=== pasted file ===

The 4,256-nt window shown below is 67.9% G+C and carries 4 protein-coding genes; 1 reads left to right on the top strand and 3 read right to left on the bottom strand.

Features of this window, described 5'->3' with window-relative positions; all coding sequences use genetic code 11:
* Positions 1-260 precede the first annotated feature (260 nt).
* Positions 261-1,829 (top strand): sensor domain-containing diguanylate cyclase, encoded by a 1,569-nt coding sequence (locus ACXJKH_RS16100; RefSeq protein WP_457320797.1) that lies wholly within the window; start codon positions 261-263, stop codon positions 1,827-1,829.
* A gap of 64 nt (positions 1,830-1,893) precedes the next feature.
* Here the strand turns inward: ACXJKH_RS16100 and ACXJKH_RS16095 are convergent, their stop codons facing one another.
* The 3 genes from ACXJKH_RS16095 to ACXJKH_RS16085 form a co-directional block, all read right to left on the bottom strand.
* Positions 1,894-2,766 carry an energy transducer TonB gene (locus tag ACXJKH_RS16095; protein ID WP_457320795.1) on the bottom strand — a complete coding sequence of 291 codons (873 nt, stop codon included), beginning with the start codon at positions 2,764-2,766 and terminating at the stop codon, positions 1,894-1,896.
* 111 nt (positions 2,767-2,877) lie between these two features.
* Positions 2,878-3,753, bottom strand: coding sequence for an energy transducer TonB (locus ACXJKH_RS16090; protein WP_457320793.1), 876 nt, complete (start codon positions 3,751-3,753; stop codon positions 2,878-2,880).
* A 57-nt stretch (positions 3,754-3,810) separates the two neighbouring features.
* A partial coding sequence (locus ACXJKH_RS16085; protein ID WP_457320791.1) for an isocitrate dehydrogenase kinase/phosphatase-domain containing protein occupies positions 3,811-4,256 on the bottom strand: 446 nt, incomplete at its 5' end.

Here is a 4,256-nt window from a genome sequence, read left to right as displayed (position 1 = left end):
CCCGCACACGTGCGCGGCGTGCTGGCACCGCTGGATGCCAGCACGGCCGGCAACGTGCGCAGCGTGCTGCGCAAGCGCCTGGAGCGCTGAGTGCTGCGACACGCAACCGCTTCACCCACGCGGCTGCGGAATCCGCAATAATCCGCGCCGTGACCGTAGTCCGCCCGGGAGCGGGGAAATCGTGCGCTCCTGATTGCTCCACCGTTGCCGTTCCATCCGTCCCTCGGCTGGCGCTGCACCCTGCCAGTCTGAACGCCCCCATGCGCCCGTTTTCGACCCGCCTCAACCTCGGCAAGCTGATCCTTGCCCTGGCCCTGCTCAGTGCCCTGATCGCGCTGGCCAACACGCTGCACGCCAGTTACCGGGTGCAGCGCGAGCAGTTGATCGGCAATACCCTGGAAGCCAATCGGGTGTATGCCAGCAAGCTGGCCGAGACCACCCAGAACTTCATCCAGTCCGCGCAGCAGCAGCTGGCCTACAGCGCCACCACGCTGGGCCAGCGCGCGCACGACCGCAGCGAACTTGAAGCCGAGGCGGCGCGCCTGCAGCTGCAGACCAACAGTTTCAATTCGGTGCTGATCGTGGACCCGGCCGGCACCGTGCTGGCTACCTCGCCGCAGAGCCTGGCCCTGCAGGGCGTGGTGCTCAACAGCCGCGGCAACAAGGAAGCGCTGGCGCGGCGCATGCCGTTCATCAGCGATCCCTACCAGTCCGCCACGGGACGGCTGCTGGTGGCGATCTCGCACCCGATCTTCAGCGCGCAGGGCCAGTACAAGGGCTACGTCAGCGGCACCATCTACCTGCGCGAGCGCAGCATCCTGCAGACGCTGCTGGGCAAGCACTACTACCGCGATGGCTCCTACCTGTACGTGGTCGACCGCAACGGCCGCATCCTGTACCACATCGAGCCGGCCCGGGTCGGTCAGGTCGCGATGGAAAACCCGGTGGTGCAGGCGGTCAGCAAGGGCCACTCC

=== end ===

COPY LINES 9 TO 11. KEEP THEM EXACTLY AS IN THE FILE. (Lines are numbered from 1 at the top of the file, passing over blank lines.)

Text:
* 111 nt (positions 2,767-2,877) lie between these two features.
* Positions 2,878-3,753, bottom strand: coding sequence for an energy transducer TonB (locus ACXJKH_RS16090; protein WP_457320793.1), 876 nt, complete (start codon positions 3,751-3,753; stop codon positions 2,878-2,880).
* A 57-nt stretch (positions 3,754-3,810) separates the two neighbouring features.